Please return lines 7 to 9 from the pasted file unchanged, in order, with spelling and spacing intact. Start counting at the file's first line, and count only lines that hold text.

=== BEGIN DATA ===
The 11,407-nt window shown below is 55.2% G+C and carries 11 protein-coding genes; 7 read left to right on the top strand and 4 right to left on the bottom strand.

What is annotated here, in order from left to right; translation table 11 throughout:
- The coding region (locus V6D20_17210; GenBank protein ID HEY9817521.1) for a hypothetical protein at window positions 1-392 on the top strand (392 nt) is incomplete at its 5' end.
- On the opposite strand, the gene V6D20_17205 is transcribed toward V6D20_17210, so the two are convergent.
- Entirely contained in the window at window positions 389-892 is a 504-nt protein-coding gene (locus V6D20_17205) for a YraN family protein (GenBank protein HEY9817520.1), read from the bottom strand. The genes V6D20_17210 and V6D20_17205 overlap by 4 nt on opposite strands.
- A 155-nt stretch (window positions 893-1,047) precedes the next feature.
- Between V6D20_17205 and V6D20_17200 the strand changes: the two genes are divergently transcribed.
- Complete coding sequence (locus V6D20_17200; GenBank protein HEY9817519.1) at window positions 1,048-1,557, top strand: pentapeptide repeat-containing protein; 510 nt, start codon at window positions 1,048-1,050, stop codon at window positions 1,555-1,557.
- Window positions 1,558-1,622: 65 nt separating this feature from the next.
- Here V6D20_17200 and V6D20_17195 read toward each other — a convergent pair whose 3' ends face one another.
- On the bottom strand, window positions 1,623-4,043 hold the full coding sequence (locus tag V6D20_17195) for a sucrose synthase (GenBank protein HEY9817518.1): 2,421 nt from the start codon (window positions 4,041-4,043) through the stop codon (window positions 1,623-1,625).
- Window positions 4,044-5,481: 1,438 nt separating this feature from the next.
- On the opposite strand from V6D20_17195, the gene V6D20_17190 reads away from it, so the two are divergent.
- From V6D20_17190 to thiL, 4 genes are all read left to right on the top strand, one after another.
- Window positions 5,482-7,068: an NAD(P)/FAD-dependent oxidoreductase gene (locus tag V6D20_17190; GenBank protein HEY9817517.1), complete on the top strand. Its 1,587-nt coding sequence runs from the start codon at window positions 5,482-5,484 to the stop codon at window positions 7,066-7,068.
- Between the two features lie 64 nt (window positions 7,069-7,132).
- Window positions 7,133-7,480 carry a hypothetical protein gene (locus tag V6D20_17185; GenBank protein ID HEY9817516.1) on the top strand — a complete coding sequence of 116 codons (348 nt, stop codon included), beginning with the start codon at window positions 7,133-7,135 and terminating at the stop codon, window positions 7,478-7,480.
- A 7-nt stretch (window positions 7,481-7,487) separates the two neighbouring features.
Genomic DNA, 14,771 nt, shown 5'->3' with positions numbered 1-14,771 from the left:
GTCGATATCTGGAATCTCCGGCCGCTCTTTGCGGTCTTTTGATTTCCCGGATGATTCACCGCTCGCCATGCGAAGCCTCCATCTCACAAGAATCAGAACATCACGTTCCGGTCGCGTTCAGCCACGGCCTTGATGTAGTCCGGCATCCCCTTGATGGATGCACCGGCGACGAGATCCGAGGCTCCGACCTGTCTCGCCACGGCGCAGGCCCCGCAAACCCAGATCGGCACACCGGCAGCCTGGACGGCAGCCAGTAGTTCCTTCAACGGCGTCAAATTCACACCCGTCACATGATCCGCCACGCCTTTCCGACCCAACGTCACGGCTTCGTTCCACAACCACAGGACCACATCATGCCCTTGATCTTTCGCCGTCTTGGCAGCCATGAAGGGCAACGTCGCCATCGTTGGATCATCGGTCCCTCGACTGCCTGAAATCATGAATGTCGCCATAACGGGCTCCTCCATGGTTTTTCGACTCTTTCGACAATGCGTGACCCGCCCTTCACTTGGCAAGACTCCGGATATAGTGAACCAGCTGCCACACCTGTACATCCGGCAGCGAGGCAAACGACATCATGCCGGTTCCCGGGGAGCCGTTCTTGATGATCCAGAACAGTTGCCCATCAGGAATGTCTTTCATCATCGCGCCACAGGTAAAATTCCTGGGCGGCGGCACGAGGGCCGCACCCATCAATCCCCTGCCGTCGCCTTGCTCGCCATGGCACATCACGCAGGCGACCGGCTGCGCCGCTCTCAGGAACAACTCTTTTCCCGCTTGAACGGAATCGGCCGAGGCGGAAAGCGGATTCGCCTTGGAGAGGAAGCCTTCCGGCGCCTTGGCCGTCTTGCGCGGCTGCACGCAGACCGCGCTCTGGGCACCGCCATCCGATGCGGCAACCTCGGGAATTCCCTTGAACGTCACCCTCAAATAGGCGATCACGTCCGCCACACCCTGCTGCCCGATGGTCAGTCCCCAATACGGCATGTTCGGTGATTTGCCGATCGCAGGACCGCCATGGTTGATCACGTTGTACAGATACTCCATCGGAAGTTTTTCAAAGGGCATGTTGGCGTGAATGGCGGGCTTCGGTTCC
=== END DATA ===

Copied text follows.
- Between V6D20_17205 and V6D20_17200 the strand changes: the two genes are divergently transcribed.
- Complete coding sequence (locus V6D20_17200; GenBank protein HEY9817519.1) at window positions 1,048-1,557, top strand: pentapeptide repeat-containing protein; 510 nt, start codon at window positions 1,048-1,050, stop codon at window positions 1,555-1,557.
- Window positions 1,558-1,622: 65 nt separating this feature from the next.